I’ll admit this may not be a subject on the tip of America’s tongue, but there are some things that are bugging me about the state of the software development profession, and I thought that perhaps a good place to start would be with something that’s working extraordinarily well.
Type safety, by the way, has nothing to do with an airbag on your keyboard, so this article will be a bit technical, but I’ll try to keep my explanations simple enough for a wide audience. You may also recall a recent article about Generics — these concepts are very closely related, as you’ll seen shortly.
The concept of type safety in a programming language simply means that the compiler and runtime environment know the type of each variable, and can use that information to protect you from a lot of errors you might otherwise see. A variable’s type can be a primitive type, like a string, or an integer, or a Date. It can also be a complex type or an object. A Customer object, also has a type, and it’s different from an Invoice object.
What good are types?
Types help us in two main ways. First, the compiler can produce much safer code. When the compiler can check the types of our variables, we aren’t allowed to shove square pegs into round holes, and we are safe from many type conversion bugs that plague non-typed languages.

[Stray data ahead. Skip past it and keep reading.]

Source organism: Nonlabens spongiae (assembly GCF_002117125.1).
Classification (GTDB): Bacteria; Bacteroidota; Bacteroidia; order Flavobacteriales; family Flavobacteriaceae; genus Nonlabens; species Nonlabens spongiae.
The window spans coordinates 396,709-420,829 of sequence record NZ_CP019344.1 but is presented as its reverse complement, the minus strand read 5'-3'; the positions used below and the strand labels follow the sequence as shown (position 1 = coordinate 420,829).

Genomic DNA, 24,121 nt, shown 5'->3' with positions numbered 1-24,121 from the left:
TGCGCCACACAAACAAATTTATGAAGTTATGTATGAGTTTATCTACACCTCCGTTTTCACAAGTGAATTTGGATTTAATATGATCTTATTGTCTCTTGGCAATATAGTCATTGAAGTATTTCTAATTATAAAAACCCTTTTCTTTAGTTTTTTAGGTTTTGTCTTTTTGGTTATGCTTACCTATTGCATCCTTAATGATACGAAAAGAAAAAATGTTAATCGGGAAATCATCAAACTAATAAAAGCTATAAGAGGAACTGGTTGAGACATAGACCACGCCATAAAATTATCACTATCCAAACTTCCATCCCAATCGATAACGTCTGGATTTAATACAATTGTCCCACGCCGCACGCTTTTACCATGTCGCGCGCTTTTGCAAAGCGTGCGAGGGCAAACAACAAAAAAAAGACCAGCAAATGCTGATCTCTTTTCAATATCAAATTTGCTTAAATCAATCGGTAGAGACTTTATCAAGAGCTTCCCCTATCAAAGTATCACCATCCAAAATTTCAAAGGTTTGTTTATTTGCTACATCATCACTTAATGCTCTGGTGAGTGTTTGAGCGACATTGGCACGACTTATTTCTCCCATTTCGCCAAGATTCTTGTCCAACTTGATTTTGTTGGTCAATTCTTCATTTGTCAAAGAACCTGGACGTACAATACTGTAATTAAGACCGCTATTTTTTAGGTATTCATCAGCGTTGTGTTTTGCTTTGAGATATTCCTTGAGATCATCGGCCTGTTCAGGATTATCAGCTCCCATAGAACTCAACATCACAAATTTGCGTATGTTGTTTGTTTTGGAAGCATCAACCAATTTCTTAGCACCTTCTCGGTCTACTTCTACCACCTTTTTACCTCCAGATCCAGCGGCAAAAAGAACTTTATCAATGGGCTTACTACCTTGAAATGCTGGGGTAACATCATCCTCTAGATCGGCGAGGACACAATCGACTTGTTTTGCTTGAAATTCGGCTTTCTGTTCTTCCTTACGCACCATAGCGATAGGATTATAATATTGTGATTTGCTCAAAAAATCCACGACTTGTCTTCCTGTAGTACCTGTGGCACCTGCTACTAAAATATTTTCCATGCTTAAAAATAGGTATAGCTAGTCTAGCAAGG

The second contribution we get is coding support from our development environment. In Visual Studio, for instance, its intellisense features help with things like auto-complete and refactoring. None of these features is due strictly to how .Net handles types, but many of them are made possible when we know about our variables’ types.
There are some downsides, too. There are times when you know full well that you’re copying one variable to another, and they’re supposed to be of the same type, but the compiler gives you an error. These problems are easier to take once you get the hang of explicit type declarations and even easier to take when you see the types of errors these checks prevent.
You may have made the connection to Generics by now. Generics simply let us extend all of this type-safe goodness to classes where a type will take multiple forms depending on where it’s used.
The overall affect on the developer is to make it much easier to crank out lots of code in a hurry, with a reasonable expectation that it’ll run right when it’s compiled. The development environment actually predicts what I’m going to type in some cases because it knows enough about my objects to be able to understand the most typical coding patterns as I start them.
It’s also possible for all that help to lead to developer dysfunction, but that’s a topic for another day.